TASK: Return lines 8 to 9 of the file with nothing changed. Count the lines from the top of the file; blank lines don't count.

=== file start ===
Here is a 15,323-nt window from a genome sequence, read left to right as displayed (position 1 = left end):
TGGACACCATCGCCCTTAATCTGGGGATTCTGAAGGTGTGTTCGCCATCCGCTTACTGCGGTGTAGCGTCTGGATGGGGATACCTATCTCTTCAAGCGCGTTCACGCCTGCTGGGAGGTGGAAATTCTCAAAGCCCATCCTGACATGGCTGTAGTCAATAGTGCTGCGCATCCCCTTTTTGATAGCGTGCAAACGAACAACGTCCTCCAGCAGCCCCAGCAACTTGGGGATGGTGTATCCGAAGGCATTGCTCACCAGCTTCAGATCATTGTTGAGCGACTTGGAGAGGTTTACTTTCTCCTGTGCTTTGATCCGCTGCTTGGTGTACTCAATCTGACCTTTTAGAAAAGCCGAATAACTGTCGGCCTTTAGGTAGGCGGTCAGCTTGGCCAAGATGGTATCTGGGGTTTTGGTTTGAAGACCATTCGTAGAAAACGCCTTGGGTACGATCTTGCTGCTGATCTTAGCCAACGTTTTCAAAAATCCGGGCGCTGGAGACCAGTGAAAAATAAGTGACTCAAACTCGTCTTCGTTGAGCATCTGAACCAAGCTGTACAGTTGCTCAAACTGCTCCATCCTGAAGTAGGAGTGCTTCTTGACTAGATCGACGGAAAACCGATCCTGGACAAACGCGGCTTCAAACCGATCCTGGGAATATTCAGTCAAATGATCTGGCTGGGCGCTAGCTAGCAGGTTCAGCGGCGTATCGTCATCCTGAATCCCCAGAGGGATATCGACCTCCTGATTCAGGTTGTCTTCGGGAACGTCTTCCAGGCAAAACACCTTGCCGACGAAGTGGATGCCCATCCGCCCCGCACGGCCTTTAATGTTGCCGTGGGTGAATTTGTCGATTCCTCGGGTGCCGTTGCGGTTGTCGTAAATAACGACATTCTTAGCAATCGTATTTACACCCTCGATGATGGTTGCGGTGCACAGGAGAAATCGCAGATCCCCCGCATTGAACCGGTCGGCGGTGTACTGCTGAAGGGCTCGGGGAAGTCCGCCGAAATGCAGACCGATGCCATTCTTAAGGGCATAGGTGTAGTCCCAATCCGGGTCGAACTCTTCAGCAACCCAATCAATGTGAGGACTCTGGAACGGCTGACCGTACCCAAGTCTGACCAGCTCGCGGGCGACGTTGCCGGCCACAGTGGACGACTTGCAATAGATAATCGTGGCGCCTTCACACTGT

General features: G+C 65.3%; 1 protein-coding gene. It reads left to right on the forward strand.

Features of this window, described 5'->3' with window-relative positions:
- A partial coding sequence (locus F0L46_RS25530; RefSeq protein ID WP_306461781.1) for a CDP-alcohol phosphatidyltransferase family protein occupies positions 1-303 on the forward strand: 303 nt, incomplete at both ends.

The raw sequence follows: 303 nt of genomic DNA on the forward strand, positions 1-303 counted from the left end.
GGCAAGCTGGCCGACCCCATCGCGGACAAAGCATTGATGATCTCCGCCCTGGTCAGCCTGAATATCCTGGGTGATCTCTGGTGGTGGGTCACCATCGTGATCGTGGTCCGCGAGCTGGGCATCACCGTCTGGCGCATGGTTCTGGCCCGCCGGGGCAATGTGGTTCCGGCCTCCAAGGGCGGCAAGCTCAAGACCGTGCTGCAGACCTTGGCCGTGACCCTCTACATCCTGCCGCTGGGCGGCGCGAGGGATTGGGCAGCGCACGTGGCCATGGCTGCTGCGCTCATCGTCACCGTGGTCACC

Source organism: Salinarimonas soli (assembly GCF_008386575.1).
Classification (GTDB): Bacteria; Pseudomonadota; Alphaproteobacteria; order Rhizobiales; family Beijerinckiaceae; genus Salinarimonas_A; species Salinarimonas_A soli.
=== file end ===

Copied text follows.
Source organism: Salinarimonas soli (assembly GCF_008386575.1).
Classification (GTDB): Bacteria; Pseudomonadota; Alphaproteobacteria; order Rhizobiales; family Beijerinckiaceae; genus Salinarimonas_A; species Salinarimonas_A soli.